For Rugby League, the hits keep coming, even in the off-season.
Cronulla coach Shane Flanagan has been sensationally de-registered by the NRL for dealing with the club while suspended in 2014.
The Sharks have been fined $800,000 – half of it suspended at the time over their supplements saga.
It’s a double hammer blow for the Sharks who are facing serious financial stress and are without a guernsey sponsor for season 2019.
“I can’t tell you how frustrating it is t be here again proposing penalties for breaches of the game’s rules,” NRL CEO Todd Greenberg told a press conference in Sydney Wednesday.
The NRL CEO spoke about the decision to de-register Cronulla Sharks coach Shane Flanagan for dealing with the club while suspended in 2014.
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“You’ll recall in 2016 we imposed a one million dollar fine and other sanctions on Parramatta for breaches of the salary cap. Last year we fined Manly $150,000 and imposed other penalties for the same thing. Across these two matters, we removed the registration of seven club officials.”
“So it is extremely disappointing that clubs are still looking to gain an unfair advantage by deliberately flouting the game’s rules,” Greenberg said.
Flanagan and the club have until the end of January to respond to a breach notice, which is when the NRL will make its final determination.
However, the Sharks will have to overturn evidence found by the NRL integrity unit that more than 50 emails were sent by Flanagan concerning retention and recruitment.
“The conditions that applied to Mr. Flanagan’s 2014 suspension were crystal clear,” Mr. Greenberg said.
“Shane and the club appear to have ignored those conditions.”
We’ve identified a substantial volume of material that supports the preliminary findings that Mr. Flanagan was closely and constantly involved with the club whilst suspended.”
His first correspondence was sent just weeks after his suspension and continued all the way to September 2014.
The club is believed to have initiated most of the discussions, resulting in the extra $400,000 fine.
However, no other club officials have been punished because then-CEO Steve Noyce and then-football manager Darren Mooney are no longer NRL officials.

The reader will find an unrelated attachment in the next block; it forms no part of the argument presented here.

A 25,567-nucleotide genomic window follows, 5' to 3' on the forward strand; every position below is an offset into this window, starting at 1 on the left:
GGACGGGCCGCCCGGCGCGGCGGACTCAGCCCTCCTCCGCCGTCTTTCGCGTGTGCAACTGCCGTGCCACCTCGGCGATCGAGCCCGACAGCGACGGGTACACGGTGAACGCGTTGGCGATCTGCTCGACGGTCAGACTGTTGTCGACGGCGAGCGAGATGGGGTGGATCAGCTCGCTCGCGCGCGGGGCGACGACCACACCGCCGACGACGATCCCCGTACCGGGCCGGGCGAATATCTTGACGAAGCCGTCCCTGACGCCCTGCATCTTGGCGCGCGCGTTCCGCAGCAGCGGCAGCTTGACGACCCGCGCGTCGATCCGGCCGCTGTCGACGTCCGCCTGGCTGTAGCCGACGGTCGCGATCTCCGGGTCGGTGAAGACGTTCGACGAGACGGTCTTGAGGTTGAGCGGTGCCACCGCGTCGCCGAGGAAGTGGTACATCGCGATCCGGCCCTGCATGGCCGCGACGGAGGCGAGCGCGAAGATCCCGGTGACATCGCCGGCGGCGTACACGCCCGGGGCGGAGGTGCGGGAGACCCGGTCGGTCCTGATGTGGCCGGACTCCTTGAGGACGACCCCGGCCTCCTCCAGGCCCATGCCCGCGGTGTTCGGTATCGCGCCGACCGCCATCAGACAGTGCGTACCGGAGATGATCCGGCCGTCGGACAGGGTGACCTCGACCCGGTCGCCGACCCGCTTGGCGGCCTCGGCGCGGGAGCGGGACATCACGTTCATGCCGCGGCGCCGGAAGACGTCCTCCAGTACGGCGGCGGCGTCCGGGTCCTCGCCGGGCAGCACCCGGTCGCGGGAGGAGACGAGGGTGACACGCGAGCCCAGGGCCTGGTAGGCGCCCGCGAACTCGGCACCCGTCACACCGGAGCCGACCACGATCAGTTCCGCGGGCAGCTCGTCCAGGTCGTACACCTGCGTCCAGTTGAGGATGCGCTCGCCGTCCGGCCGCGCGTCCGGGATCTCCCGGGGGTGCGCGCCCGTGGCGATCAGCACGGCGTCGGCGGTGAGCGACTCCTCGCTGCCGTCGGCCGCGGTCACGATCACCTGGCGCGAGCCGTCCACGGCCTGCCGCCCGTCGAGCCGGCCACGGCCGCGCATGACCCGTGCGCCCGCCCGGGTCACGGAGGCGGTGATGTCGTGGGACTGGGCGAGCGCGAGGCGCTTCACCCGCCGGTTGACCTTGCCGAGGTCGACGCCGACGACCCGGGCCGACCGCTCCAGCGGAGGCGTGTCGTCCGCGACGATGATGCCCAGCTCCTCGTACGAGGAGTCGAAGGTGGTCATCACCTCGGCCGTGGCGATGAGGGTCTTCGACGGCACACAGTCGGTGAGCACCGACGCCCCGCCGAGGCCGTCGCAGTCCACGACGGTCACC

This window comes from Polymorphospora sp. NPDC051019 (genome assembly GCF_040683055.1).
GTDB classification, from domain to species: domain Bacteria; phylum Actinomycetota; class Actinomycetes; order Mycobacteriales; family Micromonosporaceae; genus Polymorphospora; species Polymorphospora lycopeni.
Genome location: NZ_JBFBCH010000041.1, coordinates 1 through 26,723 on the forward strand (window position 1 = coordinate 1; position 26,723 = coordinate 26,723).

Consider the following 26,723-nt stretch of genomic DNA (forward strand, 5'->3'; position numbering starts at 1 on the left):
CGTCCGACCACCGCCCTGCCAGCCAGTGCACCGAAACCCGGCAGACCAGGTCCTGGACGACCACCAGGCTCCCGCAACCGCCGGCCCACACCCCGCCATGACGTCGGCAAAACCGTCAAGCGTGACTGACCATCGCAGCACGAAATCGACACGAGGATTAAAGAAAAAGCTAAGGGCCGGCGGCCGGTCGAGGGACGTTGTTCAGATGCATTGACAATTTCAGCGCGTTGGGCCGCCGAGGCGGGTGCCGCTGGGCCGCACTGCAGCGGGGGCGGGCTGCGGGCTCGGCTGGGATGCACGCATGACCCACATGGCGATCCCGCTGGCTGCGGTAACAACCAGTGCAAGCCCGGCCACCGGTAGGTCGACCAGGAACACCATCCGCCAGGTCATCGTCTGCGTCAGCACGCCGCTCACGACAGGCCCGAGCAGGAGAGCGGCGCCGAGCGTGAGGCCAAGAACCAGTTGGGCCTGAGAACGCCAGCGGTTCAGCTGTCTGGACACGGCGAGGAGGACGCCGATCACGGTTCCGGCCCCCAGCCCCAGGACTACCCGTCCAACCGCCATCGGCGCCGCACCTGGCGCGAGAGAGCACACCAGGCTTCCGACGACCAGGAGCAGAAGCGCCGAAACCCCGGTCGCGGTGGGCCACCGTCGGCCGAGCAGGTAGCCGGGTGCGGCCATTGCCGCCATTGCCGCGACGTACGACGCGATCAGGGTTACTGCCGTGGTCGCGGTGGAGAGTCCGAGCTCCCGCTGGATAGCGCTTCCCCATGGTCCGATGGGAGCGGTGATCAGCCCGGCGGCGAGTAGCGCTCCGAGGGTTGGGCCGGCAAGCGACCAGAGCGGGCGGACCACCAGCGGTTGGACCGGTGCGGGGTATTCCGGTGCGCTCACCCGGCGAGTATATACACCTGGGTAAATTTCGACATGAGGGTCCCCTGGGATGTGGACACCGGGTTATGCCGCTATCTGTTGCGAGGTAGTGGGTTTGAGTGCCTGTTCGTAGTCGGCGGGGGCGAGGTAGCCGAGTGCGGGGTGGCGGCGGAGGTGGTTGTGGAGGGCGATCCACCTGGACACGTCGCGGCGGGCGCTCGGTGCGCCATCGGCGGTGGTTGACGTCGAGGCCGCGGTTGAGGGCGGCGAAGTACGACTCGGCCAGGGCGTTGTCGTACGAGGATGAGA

At the time, NRL integrity unit investigators met with club representatives and Flanagan’s manager to ensure the coach had no contact with the club.
Towards the end of his suspension in September, Flanagan sent another email to the NRL unequivocally stating he had no involvement in player retention during his ban.
Meanwhile, Wests Tigers have also been stung with CEO Justin Pascoe being deregistered for a salary cap breach involving club legend Robbie Farrah.
Pascoe entered into an “ambassadorial role” agreement with Farah upon his retirement.
Greenberg was emphatic in his condemnation of the arrangement though no blame is apportioned to Farrah.
“The game’s rules are very, very clear on these arrangements. Any commitment to make such a payment should’ve been disclosed and it should’ve been included in the salary cap.
“The club failed to do this … it then compounded its conduct by submitting a misleading application to the NRL in relation to the salary cap treatment of money paid to Robbie when he left the club,” Mr Greenberg said.
In a statement, Wests Tigers said they were “shocked with the decision and extremely disappointed in the process.”
The Tigers claim there was nothing untoward about the arrangement.
“It’s an arrangement that Wests Tigers had with Robbie that is unrelated to his career as a player.”
It’s been an awful off-season for the NRL which has been reeling from a serious of sexual assault allegations and court appearances involving NRL stars.
Former Queensland premier Australian Rugby League Chairman Peter Beattie told Fox Sports the game is addressing its cultural crisis.
“These cases are killing our game, we’re making no excuses for what happened. The fact of it is we do not support violence against women, full stop. We’ll do everything we can to stamp that out.”
“If you’re convicted by a court then you won’t be registered to play the game,” Mr. Beattie said.
The NRL has initiated what it calls an “audit” of NRL clubs and their programs in relation to respect and responsibility towards women.
Mr. Beattie feels they fall short of the mark.
“There are programs that the NRL encourages clubs to run but frankly I think there is an argument that they’re not good enough and that’s one of the reasons why we’re doing an audit.”